Review: Spidersaurs



WayForward sure as hell knows how to sell a game.

With a cartoon intro that looks straight out of the '80s/early '90s as-is, downloading Spidersaurs on the Apple Arcade is an easy ask. It doesn't fully execute that lovely premise, but it sure tries.

Spidersaurs review

Spidersaurs (iOS)
Developer: WayForward
Publisher: WayForward
Released: September 19, 2019
MSRP: Part of Apple Arcade ($4.99 a month)

When I heard that the Contra 4 team was working on a Saturday morning cartoon-themed platformer, I couldn't hit "download" quick enough. That surge of energy, like I was drinking an actual can of the classic drink Surge, waned over time but the theme remained constantly entertaining.

You don't need to think too hard on this one: there's evil dinosaur/spider creatures wreaking havoc and you need to stop them. As in dino-spiders, mixed together into gross chimeras. Spidersaurs is fully voiced, and the performances are just as lovely as the character art. There's enough kooky personality to go around, skirting the line between anime and Hanna-Barbera. It's a wonderful place to be. But when you actually get in-game it cheapens the effect a bit with very stiff character models and lifeless backgrounds, which is even more evident when it's blown up on an Apple TV.

It really is a take on Contra. There's swappable weapons that operate a lot like the standard and spread shots (among other devices) of old, but with a slight cartoony twist (a baseball gun and marble-like bouncing projectiles, respectively). If you're hit, you lose that weapon. You get a generous three hits before you lose a life, and three lives before it's "game over." WayForward is known for using old-school conventions and this is no different.

While most of the weapons lack punch or impact, they do work well enough mechanically. It's the platforming that I'm constantly frustrated by, especially when the camera loses my character entirely due to a missed jump: without triggering a lost life, or...anything really. You get the climbing skill very early on which opens up the level designs, but it's not executed well, and this is accounting for the use of a proper controller.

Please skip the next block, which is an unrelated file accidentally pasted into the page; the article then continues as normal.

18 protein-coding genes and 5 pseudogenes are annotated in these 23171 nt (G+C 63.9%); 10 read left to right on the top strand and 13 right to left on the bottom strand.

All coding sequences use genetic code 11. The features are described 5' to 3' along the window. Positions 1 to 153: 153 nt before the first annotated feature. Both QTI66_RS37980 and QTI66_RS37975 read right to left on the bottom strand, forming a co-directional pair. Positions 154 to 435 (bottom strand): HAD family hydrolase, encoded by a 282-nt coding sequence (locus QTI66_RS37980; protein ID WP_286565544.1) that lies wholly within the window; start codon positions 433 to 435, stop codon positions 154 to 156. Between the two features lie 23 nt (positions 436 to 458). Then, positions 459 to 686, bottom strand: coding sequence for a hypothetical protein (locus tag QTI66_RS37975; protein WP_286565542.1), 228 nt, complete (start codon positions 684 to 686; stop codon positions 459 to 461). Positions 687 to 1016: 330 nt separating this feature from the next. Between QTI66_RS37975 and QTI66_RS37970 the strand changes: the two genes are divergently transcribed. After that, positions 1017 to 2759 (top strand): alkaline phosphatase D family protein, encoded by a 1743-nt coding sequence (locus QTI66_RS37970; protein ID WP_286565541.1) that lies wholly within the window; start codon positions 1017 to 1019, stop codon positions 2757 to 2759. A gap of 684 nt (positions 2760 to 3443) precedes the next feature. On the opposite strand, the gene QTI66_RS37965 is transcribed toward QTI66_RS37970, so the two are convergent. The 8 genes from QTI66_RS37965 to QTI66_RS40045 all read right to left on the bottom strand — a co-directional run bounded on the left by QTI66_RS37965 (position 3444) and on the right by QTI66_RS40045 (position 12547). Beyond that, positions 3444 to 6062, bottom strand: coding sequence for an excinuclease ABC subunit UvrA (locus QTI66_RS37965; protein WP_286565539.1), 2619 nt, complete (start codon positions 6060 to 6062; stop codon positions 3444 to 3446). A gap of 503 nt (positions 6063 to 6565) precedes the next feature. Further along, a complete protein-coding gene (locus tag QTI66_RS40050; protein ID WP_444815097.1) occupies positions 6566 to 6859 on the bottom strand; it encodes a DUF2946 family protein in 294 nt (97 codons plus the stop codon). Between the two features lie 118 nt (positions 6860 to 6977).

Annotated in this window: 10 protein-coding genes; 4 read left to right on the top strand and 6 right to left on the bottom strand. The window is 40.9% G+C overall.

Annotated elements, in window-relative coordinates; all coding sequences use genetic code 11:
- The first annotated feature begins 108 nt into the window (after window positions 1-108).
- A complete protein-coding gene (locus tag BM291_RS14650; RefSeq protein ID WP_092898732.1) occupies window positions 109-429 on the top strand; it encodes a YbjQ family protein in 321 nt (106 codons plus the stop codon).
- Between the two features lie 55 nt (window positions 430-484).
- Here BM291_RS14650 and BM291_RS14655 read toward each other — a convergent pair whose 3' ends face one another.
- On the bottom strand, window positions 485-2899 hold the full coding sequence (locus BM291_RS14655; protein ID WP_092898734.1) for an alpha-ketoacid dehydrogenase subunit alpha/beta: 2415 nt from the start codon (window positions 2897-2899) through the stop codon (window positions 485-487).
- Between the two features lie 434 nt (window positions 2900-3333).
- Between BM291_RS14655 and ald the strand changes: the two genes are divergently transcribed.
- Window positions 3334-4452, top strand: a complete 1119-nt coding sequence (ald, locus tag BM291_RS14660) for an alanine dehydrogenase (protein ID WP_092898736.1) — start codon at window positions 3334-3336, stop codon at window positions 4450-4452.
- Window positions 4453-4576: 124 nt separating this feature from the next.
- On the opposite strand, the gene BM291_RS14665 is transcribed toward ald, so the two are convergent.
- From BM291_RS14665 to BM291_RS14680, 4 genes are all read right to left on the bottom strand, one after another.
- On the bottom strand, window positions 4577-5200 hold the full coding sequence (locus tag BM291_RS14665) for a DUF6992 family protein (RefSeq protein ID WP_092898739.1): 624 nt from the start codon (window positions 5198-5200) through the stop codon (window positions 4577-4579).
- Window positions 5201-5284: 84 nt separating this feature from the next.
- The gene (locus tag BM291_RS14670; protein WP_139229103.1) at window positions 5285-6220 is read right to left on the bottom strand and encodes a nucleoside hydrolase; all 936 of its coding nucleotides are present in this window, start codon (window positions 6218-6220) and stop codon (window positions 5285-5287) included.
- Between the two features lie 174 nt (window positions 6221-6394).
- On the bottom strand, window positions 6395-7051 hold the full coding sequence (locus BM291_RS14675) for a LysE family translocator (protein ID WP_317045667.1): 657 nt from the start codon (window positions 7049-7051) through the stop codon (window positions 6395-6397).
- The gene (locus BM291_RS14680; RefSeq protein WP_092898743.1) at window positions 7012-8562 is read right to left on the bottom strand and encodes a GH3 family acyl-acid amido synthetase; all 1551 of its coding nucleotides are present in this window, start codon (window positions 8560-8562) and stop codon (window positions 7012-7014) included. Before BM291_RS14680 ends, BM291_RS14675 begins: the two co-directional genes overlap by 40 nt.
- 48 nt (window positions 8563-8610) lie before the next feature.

Similarly, enemy layouts are often uninspired and, when killed, explode into a droll ball of goo. I really couldn't describe most of the bosses by memory (with the exception of a few, like a snide recurring miniboss) because they exited it immediately after I battled them. See that vehicle section above? It's slow, rote, and repeats the same few enemy cycles. Things do pick up from mission-to-mission, but the game is too brief to be starved for ideas.

Spidersaurs is only worth a short afternoon as part of the Apple Arcade's festivities, but I actually wouldn't mind seeing this crew again in the slightest. With tighter control on the engine and more refined mechanics, this could end up being one of the stronger Contra sendups in recent memory, alongside of Blazing Chrome.

[This review is based on a retail build of the game through an Apple Arcade subscription purchased by the reviewer.]

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Spidersaurs reviewed by Chris Carter



Slightly above average or simply inoffensive. Fans of the genre should enjoy it a bit, but a fair few will be left unfulfilled.
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Chris Carter
Chris CarterReviews Director, Co-EIC   gamer profile

Chris has been enjoying Destructoid avidly since 2008. He finally decided to take the next step, make an account, and start blogging in January of 2009. Now, he's staff! ------------------- T... more + disclosures



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